Australia Extends Water Management Expertise

What has remained from the country’s water resources should be tactfully monitored and controlled.What has remained from the country’s water resources should be tactfully monitored and controlled.

Water authorities from Iran and Australia met in a two-day conference titled "Water Guide Dialogue" in Tabriz, East Azarbaijan Province, late last week, to discuss Iran's water crisis. Given Australia's successful experience in setting efficient water policies in the battle against drought and its climatic similarity to Iran, the dialogue was held to make use of the country's expertise in the field, IRNA reported.

Will Farker, the head of Australian delegation, underlined the strong effect of water on both political and economic affairs, and suggested involving the private sector in water management programs both in the industrial and household sectors.

"What has remained from the country's water resources should be tactfully monitored and controlled," he said.

"Large-scale agriculture with limited water has been a radical challenge in Australia too, but what we do is to make a balance between consumption and preservation."  

Farker concluded that a comprehensive plan should be devised to cover all embattled water resources, including lakes, ground and surface waters as well as wetlands.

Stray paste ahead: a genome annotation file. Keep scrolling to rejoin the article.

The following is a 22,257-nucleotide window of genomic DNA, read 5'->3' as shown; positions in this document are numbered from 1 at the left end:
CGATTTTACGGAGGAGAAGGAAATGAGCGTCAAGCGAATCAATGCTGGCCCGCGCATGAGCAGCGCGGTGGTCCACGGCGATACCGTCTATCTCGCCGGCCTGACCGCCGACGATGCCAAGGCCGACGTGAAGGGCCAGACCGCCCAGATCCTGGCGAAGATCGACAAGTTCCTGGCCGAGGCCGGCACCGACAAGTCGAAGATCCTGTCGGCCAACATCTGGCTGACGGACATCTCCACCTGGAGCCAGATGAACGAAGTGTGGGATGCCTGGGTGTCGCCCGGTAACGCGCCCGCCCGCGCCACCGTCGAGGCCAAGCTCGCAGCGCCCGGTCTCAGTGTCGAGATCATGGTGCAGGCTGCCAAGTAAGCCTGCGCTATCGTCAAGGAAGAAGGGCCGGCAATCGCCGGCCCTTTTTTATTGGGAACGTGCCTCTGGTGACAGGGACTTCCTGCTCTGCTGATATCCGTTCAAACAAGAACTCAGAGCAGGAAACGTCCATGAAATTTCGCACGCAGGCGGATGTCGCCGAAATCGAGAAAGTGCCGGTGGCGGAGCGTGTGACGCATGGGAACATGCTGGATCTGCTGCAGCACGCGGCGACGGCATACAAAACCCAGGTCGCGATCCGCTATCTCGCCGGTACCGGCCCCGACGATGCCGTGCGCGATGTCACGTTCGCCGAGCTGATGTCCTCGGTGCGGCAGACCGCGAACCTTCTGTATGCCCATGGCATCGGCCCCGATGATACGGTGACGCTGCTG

"The plan will be challenged even if only one of the lakes dries up due to inaction or carelessness," he said.

Jalal Kalantari, assistant deputy for legal and international affairs at the Foreign Ministry, said the major problem in water management plans implemented so far is that they are not integrated. Pointing to the sensitivity of water scarcity in Iran and the main role of public in curbing the issue, Kalantari said the society will not care about the growing problem until they personally feel the effects of drought on their own and the next generation's lives. Iran is a semi-arid country that has long been struggling with drought. Yet, about 92% of the country’s water resources are used up by unsustainable and wasteful farming practices.

Experts predict that the country’s water scarcity will hit crisis level by 2025, when renewable water will be less than 1,000 cubic meters per capita, down from 2,000 cubic meters in 1950.

They say if water consumption patterns do not change in the near future, many parts of the country will turn into barren desert and entire towns and villages will become uninhabitable.

The event held on Jan. 6-7 was a follow up of "Governance and Public Policy" conference held in Sharif University of Technology in Tehran on Friday.


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